By Royal Alexander/Opinion
Tuesday, September 11, 2001. When friends and family have asked me over the years to recount for them that day and week (I was stranded in our nation’s capital because no commercial airlines were allowed to fly after 9-11) I spent in DC, I still struggle to fully describe what I saw and felt that day. It was unlike any other day of my life and I’m certain I’ll always feel that way.
On 9/11, I was in Washington, D.C. with the late Clyde C. Holloway, former U.S. Congressman and Louisiana Public Service Commissioner. We were there to try to build support from members of Congress we knew, and raise funds, for our campaign for Congress. The day began uneventfully. We spent the night at a hotel in Crystal City, Virginia which was only a few hundred yards from the Pentagon. That day we woke, had coffee and Mr. Holloway left for the first meeting of the day while I stayed behind.
Sometime in the next 10-15 minutes or so, I heard a roar. The sound startled me. I walked out to the parking lot of the hotel and looked across the way and saw black smoke billowing from a corner of the Pentagon. Shortly thereafter, there was an exodus of terrified-looking people from the Pentagon into Crystal City. After this panic, D.C. was locked down. (D.C. was so eerily still, so dead, that I have imagined we would have to go back to our nation’s founders and their horse-drawn carriages to find a time the City was so silent and unmoving). All I saw was black military helicopters circling in different places over the City and fighter planes circling high above. There were black suburbans with black-clad men holding serious looking weaponry out of the windows.
I was numb; unnerved and disconcerted. I struggled to comprehend what had happened so near me and across America that day. I had also been stressed and nerve-wracked to know that my older brother, Tom, who worked for U.S. Senator Jon Kyl at the time, worked in the Senate Hart Office Building and, had the Capitol sustained a direct hit as I think was the plan, he would have been in danger.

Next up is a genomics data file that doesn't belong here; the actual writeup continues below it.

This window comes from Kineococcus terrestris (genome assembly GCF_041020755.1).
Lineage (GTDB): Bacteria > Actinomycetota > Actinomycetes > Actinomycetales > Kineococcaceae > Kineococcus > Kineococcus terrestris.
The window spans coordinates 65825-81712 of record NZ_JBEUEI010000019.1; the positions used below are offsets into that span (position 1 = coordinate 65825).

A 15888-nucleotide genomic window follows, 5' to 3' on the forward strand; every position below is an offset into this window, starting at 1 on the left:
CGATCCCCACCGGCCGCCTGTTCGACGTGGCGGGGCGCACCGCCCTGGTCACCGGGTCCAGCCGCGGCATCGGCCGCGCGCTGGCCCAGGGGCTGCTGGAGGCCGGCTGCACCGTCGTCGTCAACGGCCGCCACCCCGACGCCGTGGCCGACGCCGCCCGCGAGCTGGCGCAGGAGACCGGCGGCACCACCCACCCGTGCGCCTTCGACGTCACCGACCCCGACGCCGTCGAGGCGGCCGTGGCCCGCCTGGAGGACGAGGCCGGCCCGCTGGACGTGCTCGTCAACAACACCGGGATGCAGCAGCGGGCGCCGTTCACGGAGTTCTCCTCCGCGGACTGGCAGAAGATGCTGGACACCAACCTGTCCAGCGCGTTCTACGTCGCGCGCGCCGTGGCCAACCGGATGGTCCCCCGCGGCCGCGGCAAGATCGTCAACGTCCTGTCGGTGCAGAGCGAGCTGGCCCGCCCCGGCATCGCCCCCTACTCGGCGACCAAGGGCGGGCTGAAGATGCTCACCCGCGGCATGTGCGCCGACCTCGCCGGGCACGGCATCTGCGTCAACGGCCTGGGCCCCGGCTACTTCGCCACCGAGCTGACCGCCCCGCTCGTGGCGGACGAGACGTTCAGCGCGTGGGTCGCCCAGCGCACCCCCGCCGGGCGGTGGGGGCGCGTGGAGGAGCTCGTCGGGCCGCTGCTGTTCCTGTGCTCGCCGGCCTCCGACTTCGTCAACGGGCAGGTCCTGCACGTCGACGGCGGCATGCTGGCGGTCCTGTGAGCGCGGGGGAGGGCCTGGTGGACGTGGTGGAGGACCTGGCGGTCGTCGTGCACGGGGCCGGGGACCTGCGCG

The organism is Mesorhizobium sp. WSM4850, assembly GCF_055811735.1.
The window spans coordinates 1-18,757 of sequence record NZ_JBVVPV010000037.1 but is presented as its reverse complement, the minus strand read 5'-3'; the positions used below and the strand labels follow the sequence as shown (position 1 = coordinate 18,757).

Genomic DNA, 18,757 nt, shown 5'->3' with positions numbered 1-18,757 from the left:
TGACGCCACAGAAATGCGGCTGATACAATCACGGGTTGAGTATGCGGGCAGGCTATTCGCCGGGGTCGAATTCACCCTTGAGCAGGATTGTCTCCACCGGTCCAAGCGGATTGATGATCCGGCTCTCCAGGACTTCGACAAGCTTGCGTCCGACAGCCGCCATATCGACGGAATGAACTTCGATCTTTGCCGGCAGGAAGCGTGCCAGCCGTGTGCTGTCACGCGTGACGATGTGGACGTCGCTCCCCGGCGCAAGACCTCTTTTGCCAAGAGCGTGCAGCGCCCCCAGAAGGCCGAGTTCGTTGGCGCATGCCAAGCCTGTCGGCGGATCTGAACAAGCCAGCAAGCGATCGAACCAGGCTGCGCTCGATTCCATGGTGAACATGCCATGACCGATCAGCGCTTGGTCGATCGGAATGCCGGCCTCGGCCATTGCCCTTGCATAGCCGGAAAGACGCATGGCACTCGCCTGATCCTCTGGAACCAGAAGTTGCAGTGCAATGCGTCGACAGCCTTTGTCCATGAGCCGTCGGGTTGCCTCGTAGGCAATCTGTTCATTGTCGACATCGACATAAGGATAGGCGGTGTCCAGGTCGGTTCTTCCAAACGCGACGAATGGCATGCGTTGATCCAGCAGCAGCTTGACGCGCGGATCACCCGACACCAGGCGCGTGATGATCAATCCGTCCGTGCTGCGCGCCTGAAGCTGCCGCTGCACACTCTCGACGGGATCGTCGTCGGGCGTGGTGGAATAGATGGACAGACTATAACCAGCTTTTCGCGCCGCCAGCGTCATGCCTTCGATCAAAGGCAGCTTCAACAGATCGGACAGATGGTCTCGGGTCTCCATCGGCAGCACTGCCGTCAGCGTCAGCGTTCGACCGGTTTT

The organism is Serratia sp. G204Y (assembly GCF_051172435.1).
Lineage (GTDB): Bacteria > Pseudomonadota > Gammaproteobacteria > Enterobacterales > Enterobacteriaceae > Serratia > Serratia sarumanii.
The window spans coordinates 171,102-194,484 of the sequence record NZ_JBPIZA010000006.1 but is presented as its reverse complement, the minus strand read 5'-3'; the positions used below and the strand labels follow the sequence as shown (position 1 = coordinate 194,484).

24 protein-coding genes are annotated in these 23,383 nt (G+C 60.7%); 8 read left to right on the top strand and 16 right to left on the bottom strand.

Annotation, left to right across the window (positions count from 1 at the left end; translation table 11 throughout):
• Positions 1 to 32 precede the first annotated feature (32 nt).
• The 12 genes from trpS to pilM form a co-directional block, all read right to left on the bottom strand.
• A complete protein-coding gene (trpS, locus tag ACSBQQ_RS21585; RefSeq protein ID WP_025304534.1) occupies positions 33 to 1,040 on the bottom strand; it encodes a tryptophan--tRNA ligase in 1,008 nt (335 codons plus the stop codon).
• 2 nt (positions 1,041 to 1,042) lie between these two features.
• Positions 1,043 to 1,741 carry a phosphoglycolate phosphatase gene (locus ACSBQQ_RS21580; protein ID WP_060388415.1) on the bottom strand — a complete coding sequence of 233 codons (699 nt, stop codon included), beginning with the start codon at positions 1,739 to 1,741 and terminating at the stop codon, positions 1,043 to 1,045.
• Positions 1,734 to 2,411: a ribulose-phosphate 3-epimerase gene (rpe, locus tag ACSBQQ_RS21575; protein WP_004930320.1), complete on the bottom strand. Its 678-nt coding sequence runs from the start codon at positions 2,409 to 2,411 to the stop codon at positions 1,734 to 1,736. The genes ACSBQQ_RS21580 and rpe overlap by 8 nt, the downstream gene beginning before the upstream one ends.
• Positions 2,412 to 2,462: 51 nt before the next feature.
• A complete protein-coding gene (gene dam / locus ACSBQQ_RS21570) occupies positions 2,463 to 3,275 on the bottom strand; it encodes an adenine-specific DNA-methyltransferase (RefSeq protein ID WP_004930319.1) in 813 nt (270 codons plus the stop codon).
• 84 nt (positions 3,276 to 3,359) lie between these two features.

As the day wore on and the sun began to set I was able to walk some distance closer to the Pentagon. The gaping hole in the building burned brightly and would for days. When night came, and as the emotion of the day weighed heavily on me–and the stench and the smell of the foul night air bombarded my senses and burned my eyes–I was reminded of images from Dante’s Inferno.
9/11 is indelibly imprinted in my memory both because of the evil that is reflected in such an act–and the over 3000 American lives tragically lost–and because of the powerful sense of patriotism and unity that can exist in our great country when we stand together. On this day, and on Veterans Day and Memorial Day, I say a simple prayer in gratitude for those who have suffered and died on our behalf–and remind myself to strive to be worthy of their sacrifice. I include in my prayer the hope that we may find a way—without a tragedy—to be as united as we were then.
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